Other variations of the invention may be practiced, as is evident from consideration of the general operating principles without departure being made from the spirit of the invention.
|Cited Patent||Filing date||Publication date||Applicant||Title|
|US2402758 *||Oct 30, 1941||Jun 25, 1946||Rca Corp||Device for and method of extinguishing phosphorescence|
|US2604607 *||Nov 28, 1945||Jul 22, 1952||Howell Fred S||Three-dimensional indicator tube and circuit therefor|
|Citing Patent||Filing date||Publication date||Applicant||Title|
|US4777407 *||Jan 15, 1987||Oct 11, 1988||Kabushiki Kaisha Toshiba||Color cathode ray tube device|
|US5079544 *||Feb 27, 1989||Jan 7, 1992||Texas Instruments Incorporated||Standard independent digitized video system|
|US5128660 *||Feb 27, 1989||Jul 7, 1992||Texas Instruments Incorporated||Pointer for three dimensional display|
|US5162787 *||May 30, 1991||Nov 10, 1992||Texas Instruments Incorporated||Apparatus and method for digitized video system utilizing a moving display surface|
|US5170156 *||May 30, 1991||Dec 8, 1992||Texas Instruments Incorporated||Multi-frequency two dimensional display system|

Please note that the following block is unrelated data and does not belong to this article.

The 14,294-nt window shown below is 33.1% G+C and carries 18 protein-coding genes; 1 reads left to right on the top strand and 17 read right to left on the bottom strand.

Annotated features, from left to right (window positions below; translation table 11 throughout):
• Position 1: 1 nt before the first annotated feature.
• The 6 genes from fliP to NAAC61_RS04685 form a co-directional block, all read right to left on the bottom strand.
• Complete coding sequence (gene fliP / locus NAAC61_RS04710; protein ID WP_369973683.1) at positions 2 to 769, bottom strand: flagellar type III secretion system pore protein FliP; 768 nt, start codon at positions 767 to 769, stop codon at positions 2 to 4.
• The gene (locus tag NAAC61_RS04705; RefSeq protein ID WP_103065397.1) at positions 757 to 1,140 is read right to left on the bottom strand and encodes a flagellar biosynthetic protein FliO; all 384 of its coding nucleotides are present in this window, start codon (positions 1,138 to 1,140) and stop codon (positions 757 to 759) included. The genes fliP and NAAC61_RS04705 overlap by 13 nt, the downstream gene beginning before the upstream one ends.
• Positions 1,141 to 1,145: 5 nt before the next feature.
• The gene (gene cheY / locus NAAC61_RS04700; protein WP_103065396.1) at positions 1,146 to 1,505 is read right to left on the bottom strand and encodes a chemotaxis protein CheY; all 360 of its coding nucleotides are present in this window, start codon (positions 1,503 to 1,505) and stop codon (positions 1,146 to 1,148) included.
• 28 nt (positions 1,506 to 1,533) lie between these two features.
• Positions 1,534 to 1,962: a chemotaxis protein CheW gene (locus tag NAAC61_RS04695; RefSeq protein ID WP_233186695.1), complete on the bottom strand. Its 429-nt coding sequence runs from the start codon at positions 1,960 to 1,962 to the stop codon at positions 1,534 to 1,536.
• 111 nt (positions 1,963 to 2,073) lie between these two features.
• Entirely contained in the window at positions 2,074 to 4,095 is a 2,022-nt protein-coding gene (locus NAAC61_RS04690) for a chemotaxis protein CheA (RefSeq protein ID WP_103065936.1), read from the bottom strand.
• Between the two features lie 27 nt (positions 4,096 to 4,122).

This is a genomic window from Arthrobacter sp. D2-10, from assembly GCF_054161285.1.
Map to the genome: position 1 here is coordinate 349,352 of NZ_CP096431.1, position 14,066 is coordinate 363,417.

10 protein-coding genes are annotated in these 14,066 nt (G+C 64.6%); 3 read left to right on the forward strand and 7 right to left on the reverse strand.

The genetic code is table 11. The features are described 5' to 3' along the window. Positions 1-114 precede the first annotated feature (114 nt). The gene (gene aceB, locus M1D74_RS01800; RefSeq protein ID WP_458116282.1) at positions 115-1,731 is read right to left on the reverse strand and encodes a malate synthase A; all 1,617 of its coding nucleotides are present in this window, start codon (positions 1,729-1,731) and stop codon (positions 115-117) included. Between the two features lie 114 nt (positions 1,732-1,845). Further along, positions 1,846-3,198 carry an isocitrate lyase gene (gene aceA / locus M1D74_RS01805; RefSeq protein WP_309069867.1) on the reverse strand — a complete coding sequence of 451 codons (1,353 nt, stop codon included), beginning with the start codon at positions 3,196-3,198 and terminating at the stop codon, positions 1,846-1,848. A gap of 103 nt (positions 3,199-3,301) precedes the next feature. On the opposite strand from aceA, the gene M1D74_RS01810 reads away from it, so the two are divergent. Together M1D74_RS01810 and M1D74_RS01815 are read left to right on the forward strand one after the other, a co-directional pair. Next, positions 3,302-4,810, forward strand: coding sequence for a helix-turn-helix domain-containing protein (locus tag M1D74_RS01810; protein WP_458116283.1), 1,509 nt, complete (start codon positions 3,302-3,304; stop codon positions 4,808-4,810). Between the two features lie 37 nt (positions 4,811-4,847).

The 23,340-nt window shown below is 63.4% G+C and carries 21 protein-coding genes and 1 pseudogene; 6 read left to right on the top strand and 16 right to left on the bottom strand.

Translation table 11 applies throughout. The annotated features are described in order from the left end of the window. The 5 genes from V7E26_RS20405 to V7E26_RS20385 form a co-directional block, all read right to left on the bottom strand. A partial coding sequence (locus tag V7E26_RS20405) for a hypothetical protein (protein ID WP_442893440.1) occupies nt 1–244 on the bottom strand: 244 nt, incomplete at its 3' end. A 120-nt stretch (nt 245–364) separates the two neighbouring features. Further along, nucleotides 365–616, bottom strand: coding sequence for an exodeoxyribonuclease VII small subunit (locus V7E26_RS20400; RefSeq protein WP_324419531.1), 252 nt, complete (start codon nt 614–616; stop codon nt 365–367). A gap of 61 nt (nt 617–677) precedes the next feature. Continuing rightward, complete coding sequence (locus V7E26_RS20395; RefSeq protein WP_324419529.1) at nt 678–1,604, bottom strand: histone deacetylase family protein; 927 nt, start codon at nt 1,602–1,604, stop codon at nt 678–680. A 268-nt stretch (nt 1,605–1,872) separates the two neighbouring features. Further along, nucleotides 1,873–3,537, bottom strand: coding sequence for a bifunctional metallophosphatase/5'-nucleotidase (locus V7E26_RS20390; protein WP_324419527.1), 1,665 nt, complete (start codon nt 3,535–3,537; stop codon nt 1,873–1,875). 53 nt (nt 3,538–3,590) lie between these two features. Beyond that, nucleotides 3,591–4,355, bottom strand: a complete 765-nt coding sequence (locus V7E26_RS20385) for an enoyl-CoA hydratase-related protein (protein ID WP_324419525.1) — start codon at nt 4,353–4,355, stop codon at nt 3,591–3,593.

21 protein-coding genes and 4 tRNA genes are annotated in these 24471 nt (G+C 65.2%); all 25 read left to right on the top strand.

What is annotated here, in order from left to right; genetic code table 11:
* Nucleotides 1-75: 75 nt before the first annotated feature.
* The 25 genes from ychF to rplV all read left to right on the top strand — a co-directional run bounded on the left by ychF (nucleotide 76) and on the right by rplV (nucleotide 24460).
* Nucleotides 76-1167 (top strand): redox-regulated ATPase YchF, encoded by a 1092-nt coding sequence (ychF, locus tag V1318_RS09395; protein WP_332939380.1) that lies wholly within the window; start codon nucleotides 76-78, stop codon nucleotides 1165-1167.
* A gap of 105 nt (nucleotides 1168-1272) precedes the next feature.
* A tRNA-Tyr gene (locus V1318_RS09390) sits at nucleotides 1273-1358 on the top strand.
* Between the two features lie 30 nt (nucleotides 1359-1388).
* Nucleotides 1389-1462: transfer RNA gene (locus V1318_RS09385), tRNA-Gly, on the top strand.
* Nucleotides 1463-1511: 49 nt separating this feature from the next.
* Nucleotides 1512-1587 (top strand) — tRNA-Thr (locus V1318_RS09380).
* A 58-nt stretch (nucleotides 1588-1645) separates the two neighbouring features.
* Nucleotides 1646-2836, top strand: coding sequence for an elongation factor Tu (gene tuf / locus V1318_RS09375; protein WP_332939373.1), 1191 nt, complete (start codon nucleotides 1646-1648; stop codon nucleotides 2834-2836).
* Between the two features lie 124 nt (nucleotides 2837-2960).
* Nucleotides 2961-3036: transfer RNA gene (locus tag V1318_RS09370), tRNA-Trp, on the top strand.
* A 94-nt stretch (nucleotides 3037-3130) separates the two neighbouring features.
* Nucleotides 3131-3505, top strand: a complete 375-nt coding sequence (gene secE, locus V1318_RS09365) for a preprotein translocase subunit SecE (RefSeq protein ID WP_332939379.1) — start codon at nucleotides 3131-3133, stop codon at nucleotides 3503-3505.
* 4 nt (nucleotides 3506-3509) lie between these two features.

|US5192946 *||May 30, 1991||Mar 9, 1993||Texas Instruments Incorporated||Digitized color video display system|
|US5206629 *||Jul 3, 1991||Apr 27, 1993||Texas Instruments Incorporated||Spatial light modulator and memory for digitized video display|
|US5214419 *||Jun 26, 1991||May 25, 1993||Texas Instruments Incorporated||Planarized true three dimensional display|
|US5214420 *||Jun 26, 1991||May 25, 1993||Texas Instruments Incorporated||Spatial light modulator projection system with random polarity light|
|US5272473 *||Aug 17, 1992||Dec 21, 1993||Texas Instruments Incorporated||Reduced-speckle display system|
|US5287096 *||Sep 18, 1992||Feb 15, 1994||Texas Instruments Incorporated||Variable luminosity display system|
|US5446479 *||Aug 4, 1992||Aug 29, 1995||Texas Instruments Incorporated||Multi-dimensional array video processor system|
|US5506597 *||Dec 22, 1992||Apr 9, 1996||Texas Instruments Incorporated||Apparatus and method for image projection|
|US5754147 *||Oct 26, 1995||May 19, 1998||Tsao; Che-Chih||Method and apparatus for displaying three-dimensional volumetric images|
|US6765566||Dec 22, 1998||Jul 20, 2004||Che-Chih Tsao||Method and apparatus for displaying volumetric 3D images|
|U.S. Classification||315/13.1, 250/483.1, 313/413, 250/458.1, 313/477.00R, 313/461, 345/12, 345/6|
|International Classification||H01J31/22, G09G1/20|
|Cooperative Classification||H01J31/22, G09G1/20|
|European Classification||G09G1/20, H01J31/22|